Neither spoke for a long time. There didn’t seem much to say about it; whatever transpired here was surely over and done with. So, they just stood there in what used to be the grand well, quietly studying the tattered remnants of an old man’s dream.
“Lemme guess,” said Faith, finally. “You’re waiting for some mysterious, mystical force to turn everything back to normal. Like in whatchamacallit.” He shot her a numb look, his brain struggling to parse the girl’s words. “That Mickey Mouse flick,” she added.
“Well,” he started, checking himself to be sure. “Yes, precisely.”
They waited for a dozen more seconds, accompanied only by the patter of rain diving through the shattered roof.
“Guess not, huh?”
“Well, that sucks.” She reached out to touch a dilapidated flower, then thought better of it. “I mean, it’s not like I ever read any of this crap but…”
She trailed off. For once, it seemed Ms. Lehane was being genuinely sympathetic. Or, at least she was trying to be. And looking at her, Rupert suddenly wondered if that wasn’t really the same thing, after all. He tried to force a smile.
“I suppose I’ve been considering retirement for quite some time, now,” he said. “Perhaps this is a sign.” He paused to admire a line of card catalogs that had been turned to mossy knolls. “A big, rotten, stinking, blaring, neon bloody sign.”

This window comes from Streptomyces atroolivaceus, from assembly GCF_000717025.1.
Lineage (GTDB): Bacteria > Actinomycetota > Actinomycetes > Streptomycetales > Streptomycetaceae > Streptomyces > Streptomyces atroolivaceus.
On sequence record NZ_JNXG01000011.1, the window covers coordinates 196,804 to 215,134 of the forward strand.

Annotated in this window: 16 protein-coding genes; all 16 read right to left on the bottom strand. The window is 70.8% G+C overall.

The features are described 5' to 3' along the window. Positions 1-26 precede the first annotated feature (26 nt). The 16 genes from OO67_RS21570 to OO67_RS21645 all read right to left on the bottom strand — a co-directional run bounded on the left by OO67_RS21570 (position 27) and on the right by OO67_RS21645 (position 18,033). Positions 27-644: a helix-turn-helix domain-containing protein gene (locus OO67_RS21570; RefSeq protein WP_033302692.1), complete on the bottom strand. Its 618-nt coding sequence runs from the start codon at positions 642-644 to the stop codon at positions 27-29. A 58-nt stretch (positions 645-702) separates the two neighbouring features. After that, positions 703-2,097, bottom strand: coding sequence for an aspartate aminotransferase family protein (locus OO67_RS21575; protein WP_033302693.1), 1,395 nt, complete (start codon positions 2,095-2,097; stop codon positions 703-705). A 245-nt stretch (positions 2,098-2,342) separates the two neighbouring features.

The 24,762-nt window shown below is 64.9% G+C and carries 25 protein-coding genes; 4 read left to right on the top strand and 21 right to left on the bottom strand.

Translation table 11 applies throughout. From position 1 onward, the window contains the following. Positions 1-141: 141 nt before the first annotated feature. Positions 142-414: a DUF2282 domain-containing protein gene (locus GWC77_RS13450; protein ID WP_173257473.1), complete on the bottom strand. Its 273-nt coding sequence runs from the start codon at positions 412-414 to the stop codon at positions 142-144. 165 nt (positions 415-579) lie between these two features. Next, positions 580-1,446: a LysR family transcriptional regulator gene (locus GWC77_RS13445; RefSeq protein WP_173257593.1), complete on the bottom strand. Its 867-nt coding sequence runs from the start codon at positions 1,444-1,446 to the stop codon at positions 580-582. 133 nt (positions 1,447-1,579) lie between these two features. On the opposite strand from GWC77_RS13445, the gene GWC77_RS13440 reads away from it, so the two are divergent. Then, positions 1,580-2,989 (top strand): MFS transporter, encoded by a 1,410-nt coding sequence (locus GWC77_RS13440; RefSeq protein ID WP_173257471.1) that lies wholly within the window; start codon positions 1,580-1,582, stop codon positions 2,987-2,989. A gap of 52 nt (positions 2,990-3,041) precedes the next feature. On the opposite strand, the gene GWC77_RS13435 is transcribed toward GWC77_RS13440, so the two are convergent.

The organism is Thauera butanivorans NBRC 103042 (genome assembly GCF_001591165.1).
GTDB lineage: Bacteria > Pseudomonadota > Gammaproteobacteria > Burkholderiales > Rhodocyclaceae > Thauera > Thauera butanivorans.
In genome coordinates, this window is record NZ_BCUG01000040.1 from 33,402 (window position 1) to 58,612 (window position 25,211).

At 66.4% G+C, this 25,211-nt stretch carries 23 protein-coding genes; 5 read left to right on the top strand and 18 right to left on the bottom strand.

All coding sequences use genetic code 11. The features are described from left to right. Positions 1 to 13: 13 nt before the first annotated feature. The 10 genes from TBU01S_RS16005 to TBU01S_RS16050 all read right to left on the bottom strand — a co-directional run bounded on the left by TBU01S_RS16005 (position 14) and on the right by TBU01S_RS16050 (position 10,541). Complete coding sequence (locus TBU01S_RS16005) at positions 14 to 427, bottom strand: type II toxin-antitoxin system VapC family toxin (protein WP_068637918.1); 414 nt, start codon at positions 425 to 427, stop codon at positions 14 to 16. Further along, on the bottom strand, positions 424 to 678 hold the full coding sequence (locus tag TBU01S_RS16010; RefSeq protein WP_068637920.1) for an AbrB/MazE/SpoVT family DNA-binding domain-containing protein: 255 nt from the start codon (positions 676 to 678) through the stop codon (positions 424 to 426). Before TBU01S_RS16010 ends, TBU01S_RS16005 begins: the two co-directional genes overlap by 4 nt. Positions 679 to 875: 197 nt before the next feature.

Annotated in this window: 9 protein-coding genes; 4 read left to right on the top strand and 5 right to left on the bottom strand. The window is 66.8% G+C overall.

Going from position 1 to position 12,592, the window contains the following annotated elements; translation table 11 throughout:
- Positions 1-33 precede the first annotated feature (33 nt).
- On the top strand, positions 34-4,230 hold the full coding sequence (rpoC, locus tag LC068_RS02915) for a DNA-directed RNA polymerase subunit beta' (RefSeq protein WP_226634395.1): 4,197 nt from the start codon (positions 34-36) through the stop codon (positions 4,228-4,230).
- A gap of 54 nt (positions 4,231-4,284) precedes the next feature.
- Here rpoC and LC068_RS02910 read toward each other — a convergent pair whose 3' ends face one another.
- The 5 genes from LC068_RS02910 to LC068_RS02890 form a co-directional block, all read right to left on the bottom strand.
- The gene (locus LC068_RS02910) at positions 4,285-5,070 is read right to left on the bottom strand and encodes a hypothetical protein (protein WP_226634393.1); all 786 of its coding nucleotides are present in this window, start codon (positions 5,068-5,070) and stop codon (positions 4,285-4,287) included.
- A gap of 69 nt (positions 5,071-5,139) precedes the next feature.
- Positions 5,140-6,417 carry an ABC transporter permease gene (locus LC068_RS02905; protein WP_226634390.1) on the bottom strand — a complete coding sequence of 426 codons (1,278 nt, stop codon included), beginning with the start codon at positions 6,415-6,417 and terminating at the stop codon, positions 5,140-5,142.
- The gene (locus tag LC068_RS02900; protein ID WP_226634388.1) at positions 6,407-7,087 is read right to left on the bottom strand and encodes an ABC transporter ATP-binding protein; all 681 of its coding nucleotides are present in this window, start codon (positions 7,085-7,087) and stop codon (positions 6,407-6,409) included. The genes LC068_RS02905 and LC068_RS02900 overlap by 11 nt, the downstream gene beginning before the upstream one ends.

Faith snorted at this – a tad cruelly, if you’d asked him. Everything the Slayer had ever done or said always seemed a tad cruel. So, when he turned to face her, he hadn’t the foggiest what to expect. It turned out to be a very wide and warm (and, yes, a sly and, yes, mischievous) grin.
“Gee. G-money. My little G-spot.” She glided towards him, rocking her hips defiantly. “Who you kiddin', man? You couldn’t quit the biz if you tried.”
Rupert frowned, his hand reaching into a jacket pocket for a certain item that was no longer there. He had traded them in for contacts, you see – thought those made him look younger. So, he merely shook his head instead, tried to wrap it around the immensity of the loss. “You couldn’t possibly understand,” he said, warding off tears. “The knowledge, contained in these books. It’s irreplaceable. Hundreds of years – thousands, in some cases. It’s all gone. It’s bloody Alexandria, all over again.”
Faith laughed at him, loud and long. She waited until his face had turned a suitable shade of red, then she looked him dead in the eyes with those gleaming onyx daggers of hers, the ones that somehow always seemed to slightly miss their mark.
“Chillax, brainiac” she said. “Maybe it’s just time you started writing your own…”
Twilight is upon me, he thought. And, soon, night must fall.
That is the way of things.
The way of the Force.
And then Andrew Wells opened his eyes.
And it was not beautiful. Nope. Not at all. Nope.